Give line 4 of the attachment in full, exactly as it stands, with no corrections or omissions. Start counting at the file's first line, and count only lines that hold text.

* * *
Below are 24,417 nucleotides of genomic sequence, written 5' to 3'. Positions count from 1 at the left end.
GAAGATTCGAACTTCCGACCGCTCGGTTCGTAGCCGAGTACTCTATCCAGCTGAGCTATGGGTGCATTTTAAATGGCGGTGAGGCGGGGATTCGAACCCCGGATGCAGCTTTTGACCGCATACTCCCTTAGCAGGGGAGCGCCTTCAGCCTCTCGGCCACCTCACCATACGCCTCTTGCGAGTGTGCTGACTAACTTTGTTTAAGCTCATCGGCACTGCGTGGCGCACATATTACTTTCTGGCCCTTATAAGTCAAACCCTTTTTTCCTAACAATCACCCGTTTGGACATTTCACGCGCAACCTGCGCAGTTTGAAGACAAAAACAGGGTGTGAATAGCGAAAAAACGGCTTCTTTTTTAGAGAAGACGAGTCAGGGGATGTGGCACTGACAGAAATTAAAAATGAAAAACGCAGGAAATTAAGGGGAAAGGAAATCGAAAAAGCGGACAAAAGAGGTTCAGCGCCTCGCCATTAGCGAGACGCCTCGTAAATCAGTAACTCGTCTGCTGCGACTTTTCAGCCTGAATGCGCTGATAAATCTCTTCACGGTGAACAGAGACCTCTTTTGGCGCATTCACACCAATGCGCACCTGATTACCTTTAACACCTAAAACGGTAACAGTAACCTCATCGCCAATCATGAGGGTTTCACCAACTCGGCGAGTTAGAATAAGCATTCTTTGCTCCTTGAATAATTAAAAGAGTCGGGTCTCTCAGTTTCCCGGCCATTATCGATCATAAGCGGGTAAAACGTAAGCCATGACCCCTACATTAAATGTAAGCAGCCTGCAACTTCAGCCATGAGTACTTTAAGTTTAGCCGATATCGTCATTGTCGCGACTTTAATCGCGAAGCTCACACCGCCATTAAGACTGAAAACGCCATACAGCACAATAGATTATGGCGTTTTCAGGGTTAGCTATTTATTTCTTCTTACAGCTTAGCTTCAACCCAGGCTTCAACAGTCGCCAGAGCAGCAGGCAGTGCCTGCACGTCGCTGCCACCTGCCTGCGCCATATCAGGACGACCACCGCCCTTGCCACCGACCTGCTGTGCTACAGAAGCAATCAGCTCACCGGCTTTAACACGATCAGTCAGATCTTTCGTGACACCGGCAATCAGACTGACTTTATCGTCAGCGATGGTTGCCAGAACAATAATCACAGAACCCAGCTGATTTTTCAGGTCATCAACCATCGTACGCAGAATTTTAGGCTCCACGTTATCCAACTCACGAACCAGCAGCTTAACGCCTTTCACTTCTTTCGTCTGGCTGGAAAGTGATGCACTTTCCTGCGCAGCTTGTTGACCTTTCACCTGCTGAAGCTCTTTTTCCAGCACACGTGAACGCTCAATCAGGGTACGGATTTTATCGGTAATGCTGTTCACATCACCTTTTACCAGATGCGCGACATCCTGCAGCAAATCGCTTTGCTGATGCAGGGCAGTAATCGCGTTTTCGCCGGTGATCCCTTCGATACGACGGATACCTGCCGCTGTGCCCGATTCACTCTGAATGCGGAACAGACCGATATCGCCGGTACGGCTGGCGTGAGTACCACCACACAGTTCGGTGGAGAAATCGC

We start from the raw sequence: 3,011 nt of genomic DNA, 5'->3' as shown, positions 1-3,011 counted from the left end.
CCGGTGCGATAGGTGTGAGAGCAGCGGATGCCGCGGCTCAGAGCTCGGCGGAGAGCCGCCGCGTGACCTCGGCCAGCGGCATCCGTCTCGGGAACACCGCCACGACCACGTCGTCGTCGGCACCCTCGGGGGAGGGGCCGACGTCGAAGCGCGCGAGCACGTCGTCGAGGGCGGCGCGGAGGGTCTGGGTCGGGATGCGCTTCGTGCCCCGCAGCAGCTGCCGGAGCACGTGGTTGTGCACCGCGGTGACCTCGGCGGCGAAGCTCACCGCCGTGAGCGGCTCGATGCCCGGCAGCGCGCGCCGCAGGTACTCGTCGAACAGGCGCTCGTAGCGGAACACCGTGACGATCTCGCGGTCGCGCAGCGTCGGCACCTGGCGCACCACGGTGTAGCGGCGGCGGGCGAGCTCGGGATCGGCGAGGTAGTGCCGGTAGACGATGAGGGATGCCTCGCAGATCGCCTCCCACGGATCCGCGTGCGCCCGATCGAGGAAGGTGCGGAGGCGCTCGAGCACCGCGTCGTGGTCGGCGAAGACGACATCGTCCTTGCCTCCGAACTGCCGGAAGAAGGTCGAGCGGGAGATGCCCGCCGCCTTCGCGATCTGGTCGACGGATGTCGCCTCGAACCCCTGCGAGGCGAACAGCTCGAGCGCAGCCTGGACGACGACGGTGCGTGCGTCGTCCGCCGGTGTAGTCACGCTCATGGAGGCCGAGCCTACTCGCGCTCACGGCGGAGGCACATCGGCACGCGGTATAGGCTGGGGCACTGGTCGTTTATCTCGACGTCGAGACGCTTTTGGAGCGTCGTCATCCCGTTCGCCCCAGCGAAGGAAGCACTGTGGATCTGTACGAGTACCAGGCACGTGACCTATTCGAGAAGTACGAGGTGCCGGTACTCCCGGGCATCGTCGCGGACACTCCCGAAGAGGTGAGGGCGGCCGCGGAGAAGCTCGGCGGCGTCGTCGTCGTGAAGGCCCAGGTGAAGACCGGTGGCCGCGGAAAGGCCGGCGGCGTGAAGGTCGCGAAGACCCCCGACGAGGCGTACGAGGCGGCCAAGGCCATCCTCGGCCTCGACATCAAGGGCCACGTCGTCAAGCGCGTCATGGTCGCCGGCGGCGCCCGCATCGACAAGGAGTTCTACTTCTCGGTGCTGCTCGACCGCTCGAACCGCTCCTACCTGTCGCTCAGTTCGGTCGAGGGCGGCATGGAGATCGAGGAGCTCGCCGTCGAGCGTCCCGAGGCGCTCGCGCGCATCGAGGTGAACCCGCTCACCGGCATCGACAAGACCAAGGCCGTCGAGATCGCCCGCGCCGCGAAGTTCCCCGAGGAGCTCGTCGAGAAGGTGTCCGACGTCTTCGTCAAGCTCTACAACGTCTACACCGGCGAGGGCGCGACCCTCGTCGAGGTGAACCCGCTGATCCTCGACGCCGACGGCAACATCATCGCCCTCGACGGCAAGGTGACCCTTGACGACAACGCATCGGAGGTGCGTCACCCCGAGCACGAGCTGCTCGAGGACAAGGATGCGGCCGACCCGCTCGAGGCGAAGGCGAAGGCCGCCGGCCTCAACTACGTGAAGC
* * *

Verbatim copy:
CCGGTGCGATAGGTGTGAGAGCAGCGGATGCCGCGGCTCAGAGCTCGGCGGAGAGCCGCCGCGTGACCTCGGCCAGCGGCATCCGTCTCGGGAACACCGCCACGACCACGTCGTCGTCGGCACCCTCGGGGGAGGGGCCGACGTCGAAGCGCGCGAGCACGTCGTCGAGGGCGGCGCGGAGGGTCTGGGTCGGGATGCGCTTCGTGCCCCGCAGCAGCTGCCGGAGCACGTGGTTGTGCACCGCGGTGACCTCGGCGGCGAAGCTCACCGCCGTGAGCGGCTCGATGCCCGGCAGCGCGCGCCGCAGGTACTCGTCGAACAGGCGCTCGTAGCGGAACACCGTGACGATCTCGCGGTCGCGCAGCGTCGGCACCTGGCGCACCACGGTGTAGCGGCGGCGGGCGAGCTCGGGATCGGCGAGGTAGTGCCGGTAGACGATGAGGGATGCCTCGCAGATCGCCTCCCACGGATCCGCGTGCGCCCGATCGAGGAAGGTGCGGAGGCGCTCGAGCACCGCGTCGTGGTCGGCGAAGACGACATCGTCCTTGCCTCCGAACTGCCGGAAGAAGGTCGAGCGGGAGATGCCCGCCGCCTTCGCGATCTGGTCGACGGATGTCGCCTCGAACCCCTGCGAGGCGAACAGCTCGAGCGCAGCCTGGACGACGACGGTGCGTGCGTCGTCCGCCGGTGTAGTCACGCTCATGGAGGCCGAGCCTACTCGCGCTCACGGCGGAGGCACATCGGCACGCGGTATAGGCTGGGGCACTGGTCGTTTATCTCGACGTCGAGACGCTTTTGGAGCGTCGTCATCCCGTTCGCCCCAGCGAAGGAAGCACTGTGGATCTGTACGAGTACCAGGCACGTGACCTATTCGAGAAGTACGAGGTGCCGGTACTCCCGGGCATCGTCGCGGACACTCCCGAAGAGGTGAGGGCGGCCGCGGAGAAGCTCGGCGGCGTCGTCGTCGTGAAGGCCCAGGTGAAGACCGGTGGCCGCGGAAAGGCCGGCGGCGTGAAGGTCGCGAAGACCCCCGACGAGGCGTACGAGGCGGCCAAGGCCATCCTCGGCCTCGACATCAAGGGCCACGTCGTCAAGCGCGTCATGGTCGCCGGCGGCGCCCGCATCGACAAGGAGTTCTACTTCTCGGTGCTGCTCGACCGCTCGAACCGCTCCTACCTGTCGCTCAGTTCGGTCGAGGGCGGCATGGAGATCGAGGAGCTCGCCGTCGAGCGTCCCGAGGCGCTCGCGCGCATCGAGGTGAACCCGCTCACCGGCATCGACAAGACCAAGGCCGTCGAGATCGCCCGCGCCGCGAAGTTCCCCGAGGAGCTCGTCGAGAAGGTGTCCGACGTCTTCGTCAAGCTCTACAACGTCTACACCGGCGAGGGCGCGACCCTCGTCGAGGTGAACCCGCTGATCCTCGACGCCGACGGCAACATCATCGCCCTCGACGGCAAGGTGACCCTTGACGACAACGCATCGGAGGTGCGTCACCCCGAGCACGAGCTGCTCGAGGACAAGGATGCGGCCGACCCGCTCGAGGCGAAGGCGAAGGCCGCCGGCCTCAACTACGTGAAGC